As we struggle to understand what is happening in the financial world, other than a huge restructuring of corporations and sectors—happening every generation or so—and the taking of profits from distressed securities prior to further depression, perhaps this essay using the various prices on the Big Mac can help, though I doubt it, but it is interesting.
An excerpt from the essay from the Federal Reserve Bank in Dallas.
“Readily tradable goods—oil, chemicals, metals and agricultural commodities, for example—tend to sell at world prices. Nontradable goods and services—housing, cab rides and such personal services as haircuts—are largely insulated from global competition, and their prices can vary from place to place.
“Whether goods are tradable, nontradable or somewhere in between influences the international transmission of price fluctuations. Rising prices in tradables are highly likely to spill across borders, while rising prices in nontradables are not. A better understanding of factors that determine prices should help the Federal Reserve and other central banks incorporate foreign price movements into monetary policy decisions.
“That brings us to the Big Mac and what it can teach us about pricing. McDonald’s iconic hamburger is a tiny bit of the world economy, but it’s often used as a rough gauge of relative prices across countries. Since 1986, The Economist magazine has been publishing a Big Mac Index, comparing the hamburger’s international prices. The index shows how much Big Mac prices vary from one country to the next. What’s less well known is the extent to which Big Mac prices diverge across the U.S., regions, Texas and even Dallas. The reasons for the disparities help us sort out how international, national, regional and local factors shape prices—at least for one product.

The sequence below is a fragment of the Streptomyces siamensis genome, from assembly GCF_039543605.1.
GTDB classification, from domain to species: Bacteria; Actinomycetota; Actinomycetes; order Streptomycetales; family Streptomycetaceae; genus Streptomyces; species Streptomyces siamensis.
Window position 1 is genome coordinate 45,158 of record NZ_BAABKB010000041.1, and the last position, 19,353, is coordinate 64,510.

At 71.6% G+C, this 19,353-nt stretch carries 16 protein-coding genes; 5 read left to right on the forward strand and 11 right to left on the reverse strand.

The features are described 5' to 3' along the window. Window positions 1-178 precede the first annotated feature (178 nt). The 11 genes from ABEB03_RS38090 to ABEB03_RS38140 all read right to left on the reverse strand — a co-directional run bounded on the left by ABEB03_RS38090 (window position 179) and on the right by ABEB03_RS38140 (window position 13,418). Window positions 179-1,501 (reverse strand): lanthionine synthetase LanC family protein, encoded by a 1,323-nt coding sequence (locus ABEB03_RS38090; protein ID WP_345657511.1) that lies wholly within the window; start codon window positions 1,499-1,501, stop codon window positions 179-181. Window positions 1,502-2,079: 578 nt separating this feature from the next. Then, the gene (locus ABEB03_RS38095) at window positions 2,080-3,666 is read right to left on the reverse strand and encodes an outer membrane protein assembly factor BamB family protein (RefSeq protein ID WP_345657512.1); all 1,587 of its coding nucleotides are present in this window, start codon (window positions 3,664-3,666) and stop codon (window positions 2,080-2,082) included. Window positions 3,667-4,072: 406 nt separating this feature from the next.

“The Economist concocted the Big Mac Index with a sly wink and didactic purpose—“to make exchange-rate theory more digestible.” The Big Mac stood in for the market baskets of goods and services that economists use to measure purchasing power parity, an alternative to market exchange rates for comparing output or consumption in different countries.
“The attractive feature of the Big Mac as an indicator is its uniform composition. With few exceptions, the ingredients of the Big Mac are the same wherever it’s sold. Other global products could be used for a prop in this exercise—a Coca-Cola, a Starbucks coffee, an iPod—but, over the years, the Big Mac Index has been a quick guide to prices in many countries. In July, The Economist presented Big Mac prices in local currencies and U.S. dollars for 45 countries, showing a range from $1.70 in Malaysia to $7.88 in Norway. The U.S. fell into the middle of the pack, with an average Big Mac price of $2.99 (see abbreviated list, Table 1). These differences are typical of the price disparities The Economist has found over more than two decades.”